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Global Commitment Platforms to Increase Action in Global Chemicals and Waste Management

A new report from UMass Boston’s Center for Governance and Sustainability analyzes and identifies key functions and elements of ten existing global commitment platforms for stimulating necessary actions from a wide array of actors around the globe. It then outlines recommendations to increase action to support the implementation of the forthcoming global agenda for chemicals and waste management beyond 2020.

Learning from existing global commitment platforms

Global commitment platforms can be understood as means of supporting governments and other stakeholders in achieving what has been agreed internationally as well as addressing regional and global regulatory gaps. They may display different functions and fulfill varying needs, but ultimately, they aim to complement and reinforce existing regulatory approaches. The report finds that global commitment platforms can help to incentivize action, but that requires careful design of its functions to accommodate for accountability, credibility, and transparency.

The report examines ten existing global commitment platforms, making it the first in-depth analysis of such platforms. This includes the Global Climate Action Agenda that supports the delivery of the Paris Agreement by involving also non-state and sub-state actors. Platforms in areas where global regulation is not yet in place are also considered, including two focusing on oceans: Our Ocean Conference and the UN Ocean Conference. The Partnerships for SDGs Online Platform ̶ that aims to provide an overarching registry for commitment platforms ̶ is also studied.

Towards a new framework for the sound management of chemicals and waste

The analysis has been used to outline possibilities for increasing action in support of the Beyond-2020 Framework for the Sound Management of Chemicals and Waste. This new framework is envisaged to be adopted by the Fifth session of the International Conference on Chemicals Management (ICCM-5) to be held in Bonn, Germany. It will replace the Strategic Approach to International Chemicals Management (SAICM) that was adopted in 2006.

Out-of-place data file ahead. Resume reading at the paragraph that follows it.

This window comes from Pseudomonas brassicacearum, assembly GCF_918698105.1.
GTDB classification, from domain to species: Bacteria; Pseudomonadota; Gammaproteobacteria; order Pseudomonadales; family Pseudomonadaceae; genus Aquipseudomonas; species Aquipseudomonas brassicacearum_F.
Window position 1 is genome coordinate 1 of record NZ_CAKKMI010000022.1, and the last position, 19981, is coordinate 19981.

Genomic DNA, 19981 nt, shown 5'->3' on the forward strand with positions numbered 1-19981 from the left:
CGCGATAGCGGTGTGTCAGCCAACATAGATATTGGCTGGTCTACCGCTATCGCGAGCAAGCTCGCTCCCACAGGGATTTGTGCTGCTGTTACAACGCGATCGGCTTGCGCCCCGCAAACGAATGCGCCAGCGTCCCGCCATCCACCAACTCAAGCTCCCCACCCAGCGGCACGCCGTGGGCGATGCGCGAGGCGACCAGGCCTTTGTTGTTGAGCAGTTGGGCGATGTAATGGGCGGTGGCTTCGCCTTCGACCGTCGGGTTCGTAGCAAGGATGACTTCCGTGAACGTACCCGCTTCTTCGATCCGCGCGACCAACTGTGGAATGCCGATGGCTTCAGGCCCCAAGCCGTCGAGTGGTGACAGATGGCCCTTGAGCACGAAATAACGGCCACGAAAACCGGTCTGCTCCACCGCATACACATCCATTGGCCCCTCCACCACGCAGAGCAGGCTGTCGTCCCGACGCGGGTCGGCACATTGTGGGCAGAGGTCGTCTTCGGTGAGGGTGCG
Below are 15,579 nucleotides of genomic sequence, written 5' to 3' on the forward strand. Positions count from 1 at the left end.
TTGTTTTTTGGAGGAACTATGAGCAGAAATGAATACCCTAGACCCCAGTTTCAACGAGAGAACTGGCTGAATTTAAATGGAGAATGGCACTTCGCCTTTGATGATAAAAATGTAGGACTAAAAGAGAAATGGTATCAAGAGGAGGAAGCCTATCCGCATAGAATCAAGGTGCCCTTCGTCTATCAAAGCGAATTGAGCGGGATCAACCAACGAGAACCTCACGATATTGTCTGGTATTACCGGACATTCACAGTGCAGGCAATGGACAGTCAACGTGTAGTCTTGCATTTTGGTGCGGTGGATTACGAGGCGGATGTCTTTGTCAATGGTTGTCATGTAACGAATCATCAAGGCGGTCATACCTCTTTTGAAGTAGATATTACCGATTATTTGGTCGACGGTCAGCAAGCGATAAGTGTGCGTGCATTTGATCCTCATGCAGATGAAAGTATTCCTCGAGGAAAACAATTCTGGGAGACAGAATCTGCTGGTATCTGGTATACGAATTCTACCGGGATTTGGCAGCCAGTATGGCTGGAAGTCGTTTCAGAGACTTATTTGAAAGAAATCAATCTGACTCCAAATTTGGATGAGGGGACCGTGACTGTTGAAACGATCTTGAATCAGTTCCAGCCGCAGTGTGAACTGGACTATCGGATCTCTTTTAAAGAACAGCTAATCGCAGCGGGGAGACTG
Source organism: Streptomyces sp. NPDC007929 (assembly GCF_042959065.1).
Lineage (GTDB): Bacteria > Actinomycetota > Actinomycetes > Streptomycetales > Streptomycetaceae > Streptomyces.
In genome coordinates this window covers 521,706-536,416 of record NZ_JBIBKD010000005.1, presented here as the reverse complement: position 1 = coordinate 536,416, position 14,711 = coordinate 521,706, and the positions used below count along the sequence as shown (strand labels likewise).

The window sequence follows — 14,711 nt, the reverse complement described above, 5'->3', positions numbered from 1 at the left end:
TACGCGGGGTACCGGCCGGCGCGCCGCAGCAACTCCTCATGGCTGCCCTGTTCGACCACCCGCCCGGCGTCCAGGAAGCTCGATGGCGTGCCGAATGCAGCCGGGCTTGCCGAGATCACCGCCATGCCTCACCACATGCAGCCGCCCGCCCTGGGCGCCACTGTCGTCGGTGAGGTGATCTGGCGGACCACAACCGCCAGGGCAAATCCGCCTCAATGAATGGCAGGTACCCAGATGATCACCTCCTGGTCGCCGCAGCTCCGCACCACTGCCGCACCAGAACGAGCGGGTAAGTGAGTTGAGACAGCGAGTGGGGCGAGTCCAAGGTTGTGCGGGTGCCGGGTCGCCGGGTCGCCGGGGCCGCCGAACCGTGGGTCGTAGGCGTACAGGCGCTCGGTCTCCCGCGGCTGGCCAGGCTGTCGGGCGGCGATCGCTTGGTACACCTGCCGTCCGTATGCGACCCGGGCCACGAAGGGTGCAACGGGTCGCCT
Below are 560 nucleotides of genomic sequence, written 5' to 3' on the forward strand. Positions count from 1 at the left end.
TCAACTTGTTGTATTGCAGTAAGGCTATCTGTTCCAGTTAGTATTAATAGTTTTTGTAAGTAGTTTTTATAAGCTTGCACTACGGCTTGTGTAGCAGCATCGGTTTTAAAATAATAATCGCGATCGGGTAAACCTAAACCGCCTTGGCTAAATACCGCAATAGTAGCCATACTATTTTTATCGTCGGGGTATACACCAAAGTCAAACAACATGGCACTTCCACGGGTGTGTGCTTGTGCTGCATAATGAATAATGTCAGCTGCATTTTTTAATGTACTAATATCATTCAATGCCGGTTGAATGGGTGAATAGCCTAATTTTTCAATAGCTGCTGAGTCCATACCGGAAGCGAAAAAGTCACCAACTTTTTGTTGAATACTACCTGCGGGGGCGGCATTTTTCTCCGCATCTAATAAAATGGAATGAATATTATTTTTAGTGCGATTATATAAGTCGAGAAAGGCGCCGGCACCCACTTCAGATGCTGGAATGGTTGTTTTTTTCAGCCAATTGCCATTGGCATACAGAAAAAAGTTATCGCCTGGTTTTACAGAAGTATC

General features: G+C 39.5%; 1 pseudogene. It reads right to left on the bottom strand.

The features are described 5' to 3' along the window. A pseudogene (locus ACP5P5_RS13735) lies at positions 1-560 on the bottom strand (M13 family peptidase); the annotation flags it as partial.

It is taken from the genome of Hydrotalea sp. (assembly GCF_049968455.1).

The report provides recommendations on possibilities for commitment platforms to step up action to tackle issues of concern that warrant global action, including harmful chemicals, materials, and products. The report focuses on identifying ways to increase commitments to address issues of concern brought forward for adoption under the new framework, including already adopted issues of concern.

How can action be scaled up under the new framework?

A global commitment platform can enable the delivery of concrete and measurable outputs when addressing issues of concern, by providing a space for going beyond legislation, for innovation, learning, and partnership building, and, ultimately, for achieving the sound management of chemicals and waste. This will also help to deliver the 2030 Agenda on Sustainable Development.

The report highlights the importance of setting clear targets and developing action plans to address issues of concern, as well as identifying and nominating champions for increasing visibility and raising ambition. Credibility can be ensured by setting criteria for making substantial and significant commitments and the screening of proposals before their announcement. Facilitating the organization of high-level events, technical dialogues and other activities will help to provide a spotlight for ambitious commitments, identify further opportunities for scaling up action and promote peer learning. Moreover, commitments need to be tracked and displayed online to ensure transparency and accountability. Lastly, campaigns can be used to communicate issues of concern and spur individual commitments at the grassroots level.

The report was funded by the Swedish Chemicals Agency (KemI).

Access the report:

Urho, N. (2021). “Commitment Platforms and the Global Agenda for Chemicals and Waste Management.” Center for Governance and Sustainability, UMass Boston.

Questions relating to the report

Contact lead author: Niko Urho, Senior Research Fellow, Center for Governance and Sustainability, Tel +1 617.763.7378, E-mail:

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